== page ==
Thursday, April 19, 2007

Carnivores in the House

Despite the urgings from my vegetarian friends, I am an unrepentent meat lover. And on those days when I'm struck with a carnivorous craving the only obstacle to happiness is deciding what and where to eat. Writing about the best chicken fried steak or fajitas in town is a dicey business. Everyone has their fiercely defended favorite, so feel free to leave a comment informing me of where I should've eaten instead of where I do. At least I'm sticking with locally owned establishments.

1. What's the first thing that comes to my mind when conjuring up an image of a tender, juicy slab of prime Texas beef? A steak from Austin Land & Cattle. I always order the 10oz ribeye, black and blue, with a side of jalapeño blue cheese sauce, mashed potatoes and the veggies of the day. Ordering a steak "black and blue" ensures that it's charred on the outside but cool bordering on cold in the center. Definitely not for those who eat their beef grilled dead, but it's oh so fork tender and juicy.

ALC offers a choice of hand cut in house ribeye, filet mignon, top sirloin, New York strip, t-bone and porterhouse steaks, cooked to your specification. Prices range, depending on the size and cut of meat. Expect to pay between $20-30 per entree.

2. Did someone mention fajitas? I know this is a hotly contested topic, but I get mine from Enchiladas y Mas, where they come grilled with onions, bell pepper, tomatoes and even serrano peppers, if you order the spicy version. Add the usual sides of rice and beans and sour cream, guacamole and pico de gallo for toppings and you're one bite away from sheer satisfaction. A spicy fajita platter for two is $19.95, a plate is $9.95.

3. Dining in? Order up a Carnivore Special from Mangia Pizza. Available thin or Chicago style stuffed, this pie features "two layers of pepperoni buried beneath beef and sausage". This pizza is not for the faint of heart (or those with high cholesterol). I've never gotten beyond two slices of the stuffed version before heading to the couch to sleep through whatever dvd was chosen for our dinner and a movie night. A 14" large stuffed pizza is $23.55 while the thin version is $17.95.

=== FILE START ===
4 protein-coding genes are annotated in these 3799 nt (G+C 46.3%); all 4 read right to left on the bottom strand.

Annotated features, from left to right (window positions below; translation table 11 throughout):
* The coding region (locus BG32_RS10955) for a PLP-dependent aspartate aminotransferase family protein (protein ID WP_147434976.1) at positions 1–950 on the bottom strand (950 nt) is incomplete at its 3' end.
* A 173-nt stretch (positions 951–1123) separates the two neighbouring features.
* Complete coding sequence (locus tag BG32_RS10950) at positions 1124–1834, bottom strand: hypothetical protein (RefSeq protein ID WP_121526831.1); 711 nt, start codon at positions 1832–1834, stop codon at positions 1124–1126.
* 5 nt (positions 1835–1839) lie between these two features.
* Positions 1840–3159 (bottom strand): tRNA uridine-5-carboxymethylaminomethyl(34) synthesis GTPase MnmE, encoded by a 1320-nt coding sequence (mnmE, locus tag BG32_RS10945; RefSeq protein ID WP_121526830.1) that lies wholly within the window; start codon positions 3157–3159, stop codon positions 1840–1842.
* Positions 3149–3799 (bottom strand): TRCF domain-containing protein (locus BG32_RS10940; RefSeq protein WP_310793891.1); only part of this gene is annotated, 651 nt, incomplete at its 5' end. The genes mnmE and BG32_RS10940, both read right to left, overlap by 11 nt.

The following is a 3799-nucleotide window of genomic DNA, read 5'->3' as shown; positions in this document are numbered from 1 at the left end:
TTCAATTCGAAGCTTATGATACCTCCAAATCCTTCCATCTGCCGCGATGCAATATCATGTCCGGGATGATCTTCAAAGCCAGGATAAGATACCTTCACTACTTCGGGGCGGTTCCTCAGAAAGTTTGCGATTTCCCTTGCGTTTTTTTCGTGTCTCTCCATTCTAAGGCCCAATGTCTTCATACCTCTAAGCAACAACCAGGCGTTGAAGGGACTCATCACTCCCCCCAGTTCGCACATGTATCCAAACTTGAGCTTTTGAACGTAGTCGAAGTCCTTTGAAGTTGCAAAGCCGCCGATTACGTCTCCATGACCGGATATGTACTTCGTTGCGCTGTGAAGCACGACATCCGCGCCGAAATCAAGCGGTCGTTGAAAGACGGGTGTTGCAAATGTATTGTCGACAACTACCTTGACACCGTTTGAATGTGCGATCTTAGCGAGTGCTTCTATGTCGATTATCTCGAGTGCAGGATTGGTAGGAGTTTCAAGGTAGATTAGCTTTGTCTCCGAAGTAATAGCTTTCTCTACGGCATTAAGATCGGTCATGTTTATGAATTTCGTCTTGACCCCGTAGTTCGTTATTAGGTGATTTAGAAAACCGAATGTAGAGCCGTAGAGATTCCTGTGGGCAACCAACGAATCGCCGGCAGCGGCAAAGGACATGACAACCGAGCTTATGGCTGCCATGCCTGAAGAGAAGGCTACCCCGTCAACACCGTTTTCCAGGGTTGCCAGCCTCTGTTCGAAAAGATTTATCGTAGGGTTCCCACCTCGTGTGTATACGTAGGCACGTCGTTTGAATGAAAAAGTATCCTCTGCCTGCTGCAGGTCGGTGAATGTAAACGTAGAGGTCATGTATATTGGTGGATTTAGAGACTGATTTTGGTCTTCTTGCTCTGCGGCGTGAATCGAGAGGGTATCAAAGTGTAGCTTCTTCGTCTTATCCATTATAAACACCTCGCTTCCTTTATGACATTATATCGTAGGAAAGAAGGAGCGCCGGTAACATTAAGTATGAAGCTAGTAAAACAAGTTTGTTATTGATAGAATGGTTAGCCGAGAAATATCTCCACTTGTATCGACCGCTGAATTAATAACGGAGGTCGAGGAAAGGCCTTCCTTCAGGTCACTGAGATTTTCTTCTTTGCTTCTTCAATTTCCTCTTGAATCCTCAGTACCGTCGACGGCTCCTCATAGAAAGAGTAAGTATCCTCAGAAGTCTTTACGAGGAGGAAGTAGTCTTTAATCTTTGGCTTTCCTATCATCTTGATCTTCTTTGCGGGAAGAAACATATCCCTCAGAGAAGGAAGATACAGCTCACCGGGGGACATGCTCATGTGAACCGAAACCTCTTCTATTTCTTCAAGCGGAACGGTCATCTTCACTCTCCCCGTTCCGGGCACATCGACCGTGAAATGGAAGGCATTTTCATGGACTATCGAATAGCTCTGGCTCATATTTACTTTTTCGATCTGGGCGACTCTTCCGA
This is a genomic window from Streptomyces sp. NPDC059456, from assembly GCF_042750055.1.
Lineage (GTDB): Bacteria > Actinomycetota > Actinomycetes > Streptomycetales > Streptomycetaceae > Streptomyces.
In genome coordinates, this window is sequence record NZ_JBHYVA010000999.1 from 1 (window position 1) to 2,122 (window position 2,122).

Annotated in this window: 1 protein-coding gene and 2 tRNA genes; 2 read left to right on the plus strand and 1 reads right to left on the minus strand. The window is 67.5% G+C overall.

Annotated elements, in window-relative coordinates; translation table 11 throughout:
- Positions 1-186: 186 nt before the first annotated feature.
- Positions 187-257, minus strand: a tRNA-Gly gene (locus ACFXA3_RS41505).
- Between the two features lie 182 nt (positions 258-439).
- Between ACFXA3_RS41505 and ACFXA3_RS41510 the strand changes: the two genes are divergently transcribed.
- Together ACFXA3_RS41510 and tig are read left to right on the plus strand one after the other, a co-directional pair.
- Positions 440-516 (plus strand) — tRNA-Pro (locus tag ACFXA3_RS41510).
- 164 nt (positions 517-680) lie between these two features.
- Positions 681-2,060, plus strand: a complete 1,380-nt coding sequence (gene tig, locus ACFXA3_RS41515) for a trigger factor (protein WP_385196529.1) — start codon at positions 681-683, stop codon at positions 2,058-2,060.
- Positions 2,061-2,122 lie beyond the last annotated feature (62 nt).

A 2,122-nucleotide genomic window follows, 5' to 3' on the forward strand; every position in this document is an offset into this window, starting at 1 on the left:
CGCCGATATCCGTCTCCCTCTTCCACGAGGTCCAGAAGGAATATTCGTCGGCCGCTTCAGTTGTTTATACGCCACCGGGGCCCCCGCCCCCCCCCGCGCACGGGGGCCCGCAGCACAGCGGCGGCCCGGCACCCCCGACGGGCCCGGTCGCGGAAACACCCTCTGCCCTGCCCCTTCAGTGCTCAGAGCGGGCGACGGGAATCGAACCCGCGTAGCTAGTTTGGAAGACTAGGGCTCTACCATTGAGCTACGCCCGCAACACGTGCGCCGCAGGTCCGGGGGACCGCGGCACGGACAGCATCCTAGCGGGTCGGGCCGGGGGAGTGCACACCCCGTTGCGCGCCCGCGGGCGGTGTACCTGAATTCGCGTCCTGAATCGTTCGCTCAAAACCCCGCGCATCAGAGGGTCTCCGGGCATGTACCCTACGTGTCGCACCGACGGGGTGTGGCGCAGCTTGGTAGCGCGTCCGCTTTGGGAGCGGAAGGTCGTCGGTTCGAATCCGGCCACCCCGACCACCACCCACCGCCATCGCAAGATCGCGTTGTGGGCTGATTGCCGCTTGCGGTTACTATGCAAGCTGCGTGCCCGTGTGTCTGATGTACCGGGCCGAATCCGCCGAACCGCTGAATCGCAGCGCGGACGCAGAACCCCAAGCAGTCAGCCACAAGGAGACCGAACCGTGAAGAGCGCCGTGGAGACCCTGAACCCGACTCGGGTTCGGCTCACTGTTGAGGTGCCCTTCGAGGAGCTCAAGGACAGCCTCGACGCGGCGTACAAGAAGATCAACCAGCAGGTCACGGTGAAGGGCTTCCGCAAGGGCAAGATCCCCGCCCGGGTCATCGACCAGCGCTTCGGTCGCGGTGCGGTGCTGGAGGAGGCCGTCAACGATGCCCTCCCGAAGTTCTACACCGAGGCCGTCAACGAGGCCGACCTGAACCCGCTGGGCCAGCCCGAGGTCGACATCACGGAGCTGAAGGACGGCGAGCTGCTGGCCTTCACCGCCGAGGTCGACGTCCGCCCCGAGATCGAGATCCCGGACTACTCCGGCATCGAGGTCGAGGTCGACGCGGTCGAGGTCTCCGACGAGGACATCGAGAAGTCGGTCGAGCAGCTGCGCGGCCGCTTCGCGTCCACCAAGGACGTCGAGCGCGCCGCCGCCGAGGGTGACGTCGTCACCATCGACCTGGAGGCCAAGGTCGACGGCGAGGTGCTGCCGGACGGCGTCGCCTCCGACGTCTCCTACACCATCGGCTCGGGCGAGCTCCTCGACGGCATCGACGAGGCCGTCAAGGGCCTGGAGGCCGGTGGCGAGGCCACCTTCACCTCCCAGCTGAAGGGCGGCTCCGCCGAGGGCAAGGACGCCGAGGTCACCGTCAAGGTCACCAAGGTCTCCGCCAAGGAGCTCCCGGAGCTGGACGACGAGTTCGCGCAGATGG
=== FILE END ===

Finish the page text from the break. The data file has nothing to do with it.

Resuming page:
4. Ask five people who has the best BBQ in Austin and you'll probably get at least 4 different answers. My choice for a mixed plate of smoky meats is the Saltlick, just outside the city limits. My friends and I love the all you can eat 'cue served family style with beans, cole slaw, potato salad, pickles, onion and bread. For $15.95 per adult or $4.95 for kids under 12, you can devour all the pork ribs, beef and sausage you want. Even better, children under 4 eat for free.

The Saltlick doesn't sell alcoholic beverages, but allows you to bring in coolers of beer. There's nothing better with their just greasy enough ribs than an icey cold Lone Star, so come prepared. Be warned, this establishment is cash only.

5. Chicken fried what? My yankee friends don't understand chicken fried steak. But Hoover's Cooking does, and that's all that matters to me. Hoover's serves their CFS with a peppery breading and full flavored cream gravy, your choice of two sides, or "house mates" as the menu calls them, and a basket of hot breads, all for $9.79. I recommend the traditional mashed potatoes as one side item and the jalapeño creamed spinach as another.

Aficionados of CFS know that it's rare to find a fork tender one. Because of the cut of steak and method of cooking, it can often be chewy. Hoover's steak is as close to an optimum CFS as I've found in the Hill Country. I've been eating Hoover Alexander's CFS ever since I discovered the 1/2 price night at the now defunct Good Eats Cafe. There are others in town that run a close second, but this is my standard first choice for a beefy southern comfort meal.

Tell me, is there an entree I've not mentioned that will sate my most ravenous cravings for red meat?

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